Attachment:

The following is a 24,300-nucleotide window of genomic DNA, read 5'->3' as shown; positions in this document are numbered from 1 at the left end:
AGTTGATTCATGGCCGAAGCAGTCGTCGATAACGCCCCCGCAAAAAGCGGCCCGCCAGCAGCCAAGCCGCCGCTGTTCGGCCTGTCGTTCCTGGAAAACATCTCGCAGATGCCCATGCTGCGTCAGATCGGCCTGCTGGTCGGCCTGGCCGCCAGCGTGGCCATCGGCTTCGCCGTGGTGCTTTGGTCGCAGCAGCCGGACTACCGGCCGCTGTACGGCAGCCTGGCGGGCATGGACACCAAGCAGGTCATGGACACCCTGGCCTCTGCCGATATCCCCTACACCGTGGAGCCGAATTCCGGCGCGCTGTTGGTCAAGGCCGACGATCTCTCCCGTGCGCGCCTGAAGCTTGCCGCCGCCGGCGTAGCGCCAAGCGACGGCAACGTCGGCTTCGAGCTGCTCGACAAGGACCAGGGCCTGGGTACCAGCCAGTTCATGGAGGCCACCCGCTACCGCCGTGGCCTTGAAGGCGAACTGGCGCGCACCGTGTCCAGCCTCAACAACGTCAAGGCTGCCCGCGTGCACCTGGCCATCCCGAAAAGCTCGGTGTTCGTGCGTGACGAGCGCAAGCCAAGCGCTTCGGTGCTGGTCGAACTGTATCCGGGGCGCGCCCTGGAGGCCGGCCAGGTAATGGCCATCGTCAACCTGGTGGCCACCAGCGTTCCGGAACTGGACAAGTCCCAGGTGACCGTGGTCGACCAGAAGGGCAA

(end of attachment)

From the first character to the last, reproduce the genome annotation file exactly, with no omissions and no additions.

The following is a 24,300-nucleotide window of genomic DNA, read 5'->3' as shown; positions in this document are numbered from 1 at the left end:
AGTTGATTCATGGCCGAAGCAGTCGTCGATAACGCCCCCGCAAAAAGCGGCCCGCCAGCAGCCAAGCCGCCGCTGTTCGGCCTGTCGTTCCTGGAAAACATCTCGCAGATGCCCATGCTGCGTCAGATCGGCCTGCTGGTCGGCCTGGCCGCCAGCGTGGCCATCGGCTTCGCCGTGGTGCTTTGGTCGCAGCAGCCGGACTACCGGCCGCTGTACGGCAGCCTGGCGGGCATGGACACCAAGCAGGTCATGGACACCCTGGCCTCTGCCGATATCCCCTACACCGTGGAGCCGAATTCCGGCGCGCTGTTGGTCAAGGCCGACGATCTCTCCCGTGCGCGCCTGAAGCTTGCCGCCGCCGGCGTAGCGCCAAGCGACGGCAACGTCGGCTTCGAGCTGCTCGACAAGGACCAGGGCCTGGGTACCAGCCAGTTCATGGAGGCCACCCGCTACCGCCGTGGCCTTGAAGGCGAACTGGCGCGCACCGTGTCCAGCCTCAACAACGTCAAGGCTGCCCGCGTGCACCTGGCCATCCCGAAAAGCTCGGTGTTCGTGCGTGACGAGCGCAAGCCAAGCGCTTCGGTGCTGGTCGAACTGTATCCGGGGCGCGCCCTGGAGGCCGGCCAGGTAATGGCCATCGTCAACCTGGTGGCCACCAGCGTTCCGGAACTGGACAAGTCCCAGGTGACCGTGGTCGACCAGAAGGGCAA